Results of the Phase I of ICARDA’s project on Enhancing Food Security in Arab Countries were presented at a ministerial meeting, held at Arab Fund for Economic & Social Development (AFESD) headquarters in Kuwait City on 11-12 November 2014. It was attended by Ministers of Agriculture and representatives of several donors. The first phase of the project was funded by AFESD, Kuwaiti Fund for Arab Economic Development (KFAED), Islamic Development Bank (IsDB) and the OPEC Fund for International Development (OFID).
Impressed by the project results, The Bill & Melinda Gates Foundation (BMGF) has entered into a new partnership with ICARDA by signing an agreement on 18 November 2015, to support the second phase of this multi-country initiative, funded by AFESD, KFAED and BMGF. The BMGF funding will support activities related to the dissemination of improved production technologies for wheat-based systems to farmers, post-harvest losses studies, monitoring of adoption of technologies by farmers and impact studies as well as human capacity development. The grant is for three years and covers seven countries including Iraq.
It will build on the success and achievements of the first phase (2011-14) of this ICARDA coordinated project which has been hailed as a “flagship”—both as a model for successful research for development and the large-scale dissemination of new and improved technologies to local farmers. The project draws on ICARDA’s 35 years of experience in integrated solutions and partnership with NARS in enhancing self-sufficiency through sustainable intensification of wheat production systems.
“This project has shown that reducing the yield gap for farmers is not a utopic goal and it can be achieved,” said Dr. Mohamed Badraoui, Director General, Institut National de la Recherche Agronomique (INRA), in Rabat, Morocco, in October where representatives from six Arab countries, namely Egypt, Jordan, Morocco, Palestine, Sudan and Tunisia, had met to review the results of the first season of phase II of this project.
The Food Security project used a number of different approaches to disseminate new and improved technologies to local farmers. These proved to be efficient in linking farmers to technical advice on best available wheat production technologies. Electronic communication tools such as mobile based SMS and messaging applications were used successfully in Tunisia and Sudan to get improved production technologies into the hands of farmers. Results of the 2014-2015 season showed that improved technology has increased wheat yields in farmers’ fields by about 28% across the eight counties involved (Egypt, Jordan, Morocco, Palestine, Sudan, Syria, Tunisia and Yemen).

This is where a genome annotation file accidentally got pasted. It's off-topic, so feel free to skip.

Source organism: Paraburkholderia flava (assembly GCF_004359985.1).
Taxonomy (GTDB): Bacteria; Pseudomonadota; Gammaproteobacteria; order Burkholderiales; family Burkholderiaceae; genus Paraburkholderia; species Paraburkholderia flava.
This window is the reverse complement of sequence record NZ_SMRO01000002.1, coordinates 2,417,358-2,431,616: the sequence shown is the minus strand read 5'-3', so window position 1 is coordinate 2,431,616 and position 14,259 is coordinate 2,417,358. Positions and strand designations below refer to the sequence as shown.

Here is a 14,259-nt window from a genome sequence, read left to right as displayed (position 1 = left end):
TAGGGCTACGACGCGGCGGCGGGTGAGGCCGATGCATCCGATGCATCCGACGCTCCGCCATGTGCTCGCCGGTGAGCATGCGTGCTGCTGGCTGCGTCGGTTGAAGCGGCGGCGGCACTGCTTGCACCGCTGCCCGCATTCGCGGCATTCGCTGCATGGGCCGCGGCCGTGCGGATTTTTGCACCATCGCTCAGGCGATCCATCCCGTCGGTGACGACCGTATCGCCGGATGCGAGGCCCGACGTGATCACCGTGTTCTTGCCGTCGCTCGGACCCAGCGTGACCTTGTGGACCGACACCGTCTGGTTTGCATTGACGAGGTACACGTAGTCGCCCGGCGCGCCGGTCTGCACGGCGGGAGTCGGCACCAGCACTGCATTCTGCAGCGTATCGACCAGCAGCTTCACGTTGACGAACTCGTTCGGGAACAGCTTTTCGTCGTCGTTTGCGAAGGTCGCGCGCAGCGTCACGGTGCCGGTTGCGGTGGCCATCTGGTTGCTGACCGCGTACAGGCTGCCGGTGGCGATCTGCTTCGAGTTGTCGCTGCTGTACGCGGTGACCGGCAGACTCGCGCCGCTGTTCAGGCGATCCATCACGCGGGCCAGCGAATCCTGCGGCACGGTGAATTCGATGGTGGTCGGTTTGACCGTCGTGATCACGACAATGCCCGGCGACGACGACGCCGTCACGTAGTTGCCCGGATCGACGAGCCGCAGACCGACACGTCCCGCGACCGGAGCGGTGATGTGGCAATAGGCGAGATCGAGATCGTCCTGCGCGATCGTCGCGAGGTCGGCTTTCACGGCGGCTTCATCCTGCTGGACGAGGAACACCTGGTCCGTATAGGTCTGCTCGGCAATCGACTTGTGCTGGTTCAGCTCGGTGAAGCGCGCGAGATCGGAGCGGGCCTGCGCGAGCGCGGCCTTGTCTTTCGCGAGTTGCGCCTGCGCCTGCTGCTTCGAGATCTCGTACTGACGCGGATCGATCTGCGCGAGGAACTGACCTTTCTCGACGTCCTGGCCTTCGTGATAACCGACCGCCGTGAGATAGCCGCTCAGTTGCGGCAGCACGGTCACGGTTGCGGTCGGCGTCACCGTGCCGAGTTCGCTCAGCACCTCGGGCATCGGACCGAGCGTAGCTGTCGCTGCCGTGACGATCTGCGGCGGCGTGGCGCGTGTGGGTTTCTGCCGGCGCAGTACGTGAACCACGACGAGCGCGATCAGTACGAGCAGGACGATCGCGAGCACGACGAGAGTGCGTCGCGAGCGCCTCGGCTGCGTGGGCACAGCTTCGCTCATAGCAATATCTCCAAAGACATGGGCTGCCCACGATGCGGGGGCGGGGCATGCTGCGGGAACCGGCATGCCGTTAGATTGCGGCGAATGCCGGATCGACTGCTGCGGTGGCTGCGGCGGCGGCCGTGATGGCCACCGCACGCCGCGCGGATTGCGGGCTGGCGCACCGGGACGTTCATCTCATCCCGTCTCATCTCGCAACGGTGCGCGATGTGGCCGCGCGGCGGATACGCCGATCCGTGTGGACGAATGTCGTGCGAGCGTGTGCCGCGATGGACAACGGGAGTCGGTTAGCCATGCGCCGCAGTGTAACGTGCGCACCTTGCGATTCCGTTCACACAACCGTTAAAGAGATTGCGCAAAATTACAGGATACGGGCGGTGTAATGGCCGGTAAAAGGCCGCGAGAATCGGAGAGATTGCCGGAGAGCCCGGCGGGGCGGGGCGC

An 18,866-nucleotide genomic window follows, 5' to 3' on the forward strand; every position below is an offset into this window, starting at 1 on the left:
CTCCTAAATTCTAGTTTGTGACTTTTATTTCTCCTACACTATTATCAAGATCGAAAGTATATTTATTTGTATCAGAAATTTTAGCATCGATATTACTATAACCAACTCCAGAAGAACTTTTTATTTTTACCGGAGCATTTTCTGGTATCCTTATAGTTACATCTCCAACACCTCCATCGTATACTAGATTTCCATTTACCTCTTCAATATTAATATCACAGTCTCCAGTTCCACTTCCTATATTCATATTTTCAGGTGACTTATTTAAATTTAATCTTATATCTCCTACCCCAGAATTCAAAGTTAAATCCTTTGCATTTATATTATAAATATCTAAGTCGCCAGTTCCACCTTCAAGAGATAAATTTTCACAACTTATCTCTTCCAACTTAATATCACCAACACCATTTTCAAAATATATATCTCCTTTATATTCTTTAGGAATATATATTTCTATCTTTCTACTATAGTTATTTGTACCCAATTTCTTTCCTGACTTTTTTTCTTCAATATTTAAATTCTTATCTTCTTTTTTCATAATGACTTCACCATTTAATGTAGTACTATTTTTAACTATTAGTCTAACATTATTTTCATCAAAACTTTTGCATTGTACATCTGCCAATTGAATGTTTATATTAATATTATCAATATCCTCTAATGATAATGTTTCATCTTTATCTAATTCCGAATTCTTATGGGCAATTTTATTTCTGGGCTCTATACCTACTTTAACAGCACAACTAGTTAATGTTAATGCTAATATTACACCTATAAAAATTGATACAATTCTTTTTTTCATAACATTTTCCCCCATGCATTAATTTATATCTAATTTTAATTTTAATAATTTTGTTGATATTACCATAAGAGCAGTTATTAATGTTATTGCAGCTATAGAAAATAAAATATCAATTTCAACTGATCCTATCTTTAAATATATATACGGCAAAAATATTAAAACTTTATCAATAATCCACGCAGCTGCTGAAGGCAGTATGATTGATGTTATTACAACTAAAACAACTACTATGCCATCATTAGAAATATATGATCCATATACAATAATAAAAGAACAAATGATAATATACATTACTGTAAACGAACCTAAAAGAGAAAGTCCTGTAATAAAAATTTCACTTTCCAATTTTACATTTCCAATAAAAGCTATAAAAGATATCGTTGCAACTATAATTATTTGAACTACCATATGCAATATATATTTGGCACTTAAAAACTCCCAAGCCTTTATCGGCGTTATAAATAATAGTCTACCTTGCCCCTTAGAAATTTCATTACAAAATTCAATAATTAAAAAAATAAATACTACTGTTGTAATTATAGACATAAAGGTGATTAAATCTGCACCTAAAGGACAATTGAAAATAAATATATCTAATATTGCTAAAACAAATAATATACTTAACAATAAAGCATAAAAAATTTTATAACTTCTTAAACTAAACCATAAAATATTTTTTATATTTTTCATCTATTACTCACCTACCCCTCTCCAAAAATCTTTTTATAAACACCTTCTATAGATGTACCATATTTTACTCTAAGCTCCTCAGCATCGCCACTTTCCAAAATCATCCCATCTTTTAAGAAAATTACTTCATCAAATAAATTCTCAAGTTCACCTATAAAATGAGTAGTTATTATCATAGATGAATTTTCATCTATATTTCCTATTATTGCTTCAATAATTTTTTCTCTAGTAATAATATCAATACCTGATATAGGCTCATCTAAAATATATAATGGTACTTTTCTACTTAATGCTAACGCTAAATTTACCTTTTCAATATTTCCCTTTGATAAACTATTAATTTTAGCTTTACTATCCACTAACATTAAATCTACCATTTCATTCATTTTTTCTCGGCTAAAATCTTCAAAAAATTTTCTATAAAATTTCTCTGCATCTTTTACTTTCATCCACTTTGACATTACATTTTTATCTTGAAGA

Based on the results obtained during phase I of the project, several countries have either consolidated national actions or have started initiatives to enhance wheat productivity. For example, Tunisia and Sudan have taken steps to institutionalize the project approach and to incorporate it in their national strategies to enhance the productivity of wheat based systems into the context of their agricultural development plans. In Egypt, the project model has been used extensively in the national wheat campaign aiming to increase the wheat yield. The project also contributed to the capacity building of stakeholders. More than 9,500 participants, of whom 70% were farmers, benefited during 2014-2015 from various activities organized by the project.
“The key to our success has been not only in the application of new technologies, but how results are turned into action at the national level,” said Dr. Kamel Shideed, ICARDA’s Assistant Director General for International Cooperation and Communication. He expressed his appreciation for the Arab Fund for Economic and Social Development (AFESD) and the Kuwait Fund for Arab Economic Development (KFAED) for their strong financial support and thanked the Government of Morocco, the Ministry of Agriculture and INRA for their continued support to the project and to ICARDA. “Going forward, strong investment in agricultural research will make a difference in enhancing Arab food security at a larger scale,” Dr. Shideed added.